It makes no sense to teach that 1 Timothy 2:12 is referring to an individual woman who was preaching false doctrine. It doesn’t fit the context. The woman isn’t named even though Paul names at least two false teachers. Paul consistently uses the plural when referring to heretics–not the singular. Hesuchia is used instead of sigao which would mean that the heretical woman should teach her heresy in a subdued manner–and this makes no sense in light of the argument. Paul doesn’t use heterodidaskaleo (false teaching) when referring to this supposed woman’s false teaching even though he uses the word before and after 2:12 in the same epistle to refer to heretical teaching. Didasko (teach) is used three additional times besides here in 2:12 and in 1 and 2 Timothy, and each time it means to teach good doctrine. Why is it different in 2:12? And, if “a woman” is a single person and not women in general, then should we conclude that only heretical women should learn with submissiveness? Of course not. Therefore, for these reasons, we cannot conclude that “a woman” is in reference to particular individual female who is teaching false doctrines but to women in general.

      The truth is that women in general, married or not, are to learn in submission in the church and are not to hold authoritative teaching positions such as pastor and elder which are repeated stated to be held by men.

      1 Tim. 2:12 refers to a Wife and Husband

      Another argument offered concerning 1 Tim. 2:12 is to say that the Greek words “gyne” (woman) and “andros” (man) mean wife and husband. This would render the verse as, “But I do not allow a wife to teach or exercise authority over a husband, but to remain quiet.” (1 Tim. 2:12). Supporters of this argument then conclude that this would not prevent a woman from being a pastor since this is not speaking of women in general but only wives in relation to their husbands. Is this argument sound? No, it isn’t.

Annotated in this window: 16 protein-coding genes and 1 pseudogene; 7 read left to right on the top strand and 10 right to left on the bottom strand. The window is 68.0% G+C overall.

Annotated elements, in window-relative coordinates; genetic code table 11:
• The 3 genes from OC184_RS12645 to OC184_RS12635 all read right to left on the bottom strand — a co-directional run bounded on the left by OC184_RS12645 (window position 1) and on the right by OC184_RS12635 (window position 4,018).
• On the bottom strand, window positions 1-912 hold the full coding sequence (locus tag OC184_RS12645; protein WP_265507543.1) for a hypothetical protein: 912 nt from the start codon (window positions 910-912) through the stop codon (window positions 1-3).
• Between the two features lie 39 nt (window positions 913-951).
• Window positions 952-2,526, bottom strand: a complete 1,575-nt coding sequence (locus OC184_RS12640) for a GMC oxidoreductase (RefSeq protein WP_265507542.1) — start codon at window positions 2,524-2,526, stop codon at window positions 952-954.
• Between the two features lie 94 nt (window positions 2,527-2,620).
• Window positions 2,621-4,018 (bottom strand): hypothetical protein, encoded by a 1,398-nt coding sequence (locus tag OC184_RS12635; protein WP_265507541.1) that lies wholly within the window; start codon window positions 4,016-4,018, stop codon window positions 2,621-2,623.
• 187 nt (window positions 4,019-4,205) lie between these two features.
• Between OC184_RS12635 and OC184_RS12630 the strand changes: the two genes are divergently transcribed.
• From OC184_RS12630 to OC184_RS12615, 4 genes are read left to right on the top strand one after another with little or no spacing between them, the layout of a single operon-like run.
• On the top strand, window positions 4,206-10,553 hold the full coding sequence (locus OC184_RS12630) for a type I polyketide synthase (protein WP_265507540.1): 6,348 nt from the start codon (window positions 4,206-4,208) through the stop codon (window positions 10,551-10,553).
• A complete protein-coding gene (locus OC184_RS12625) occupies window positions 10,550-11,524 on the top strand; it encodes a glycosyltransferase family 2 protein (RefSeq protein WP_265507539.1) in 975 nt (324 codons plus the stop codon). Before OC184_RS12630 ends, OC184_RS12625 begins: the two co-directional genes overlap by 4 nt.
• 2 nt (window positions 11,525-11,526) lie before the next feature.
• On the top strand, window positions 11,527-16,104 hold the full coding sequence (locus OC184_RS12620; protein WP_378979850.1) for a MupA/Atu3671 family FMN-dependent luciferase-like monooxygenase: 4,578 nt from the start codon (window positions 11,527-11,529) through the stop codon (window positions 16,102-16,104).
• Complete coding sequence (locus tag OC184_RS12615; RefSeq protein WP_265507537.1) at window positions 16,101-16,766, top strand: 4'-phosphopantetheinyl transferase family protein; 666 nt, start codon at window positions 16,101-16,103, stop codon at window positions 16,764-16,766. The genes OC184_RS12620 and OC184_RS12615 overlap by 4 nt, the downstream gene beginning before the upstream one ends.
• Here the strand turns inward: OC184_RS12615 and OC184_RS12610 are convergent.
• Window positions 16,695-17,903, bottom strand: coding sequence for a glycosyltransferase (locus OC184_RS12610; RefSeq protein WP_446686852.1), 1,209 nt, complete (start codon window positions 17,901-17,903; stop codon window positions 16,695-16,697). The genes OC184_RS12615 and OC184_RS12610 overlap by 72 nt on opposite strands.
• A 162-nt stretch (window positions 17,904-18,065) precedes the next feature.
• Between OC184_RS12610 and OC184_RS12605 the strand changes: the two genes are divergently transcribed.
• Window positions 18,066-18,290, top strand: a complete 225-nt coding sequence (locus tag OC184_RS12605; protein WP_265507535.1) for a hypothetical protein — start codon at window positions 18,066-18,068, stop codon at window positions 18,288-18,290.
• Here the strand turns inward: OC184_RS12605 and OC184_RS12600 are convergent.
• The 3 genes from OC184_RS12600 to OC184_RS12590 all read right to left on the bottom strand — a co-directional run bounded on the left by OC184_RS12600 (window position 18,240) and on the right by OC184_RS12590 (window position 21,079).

If a wife were a pastor and her husband were in the congregation, then when she taught, she’d be teaching her husband. This can’t work–unless the husband has to leave the church each time his wife teaches. Ridiculous? You bet!

      In all of the 17 English translations of the Bible I have (Darby, ASV, ESV, HCSB, ISV, KJV, NASB95, NASB, NCV, NIV, NKJV, NLT, NRSV, WUESTNT, RSV, GNB, WorrelNT, YLT), none translate the verse as wife and husband, so why do people assert that it is about a husband and wife?

      The context of 1 Tim. 2:9-15 is dealing with all the broader context of all women in the church. That is, Paul wants all women to adorn themselves with proper clothing. Following the address to women, he then expounds on the issue of teaching and authority; and then later in 3:11 he addresses women in the plural again.

      Usurp Authority

      Only the King James Version translates verse 12 as “usurp authority.” To usurp means to take the authority by force or without legal right. The logic goes that if this woman, or any woman, were to teach in the Christian congregation, she should do so without usurping her authority. That is, women can teach men in an authoritative context as long as they do so properly. Of course, defining what is proper would be a problem since opinions abound.

      The problem with this is the Greek word here “authenteo” is used only once in the N.T. and is translated as “usurp authority” only in the KJV. Of all the translation I examined, none other uses “usurp.”

      “exercise authority,” Darby, ESV, NASB,

      “have dominion,” ASV

      “have authority over,” HCSB, ISV, NCV, NIV, NKJV, NLT, NRSV, RSV, GNB,

      “usurp authority,” KJV

      If the broader context of 1 Timothy is a warning against false teaching, then it would follow that Paul is warning against the position that women can teach and exercise authority over men in the church.

      But, Paul tells us why he’s writing his epistle. “I write so that you may know how one ought to conduct himself in the household of God, which is the church of the living God, the pillar and support of the truth.” (1 Tim. 3:15). So, in proper conduct in the church, a woman is not to teach (didaskolos–sound teaching) a man or exercise authority over him.

      Is preaching in the pulpit authoritative?

      Some have said that preaching from the pulpit is not authoritative. This way, they can have women be preachers but without them exercising authority over men who might be listening in the congregation. But is it rational to say that when the church gathers together for the purpose of fellowship, participating in the church ordinances of baptism and communion, and to sit quietly as the inspired word of God is faithfully presented, that somehow the preaching therein does not carry authority? Of course not!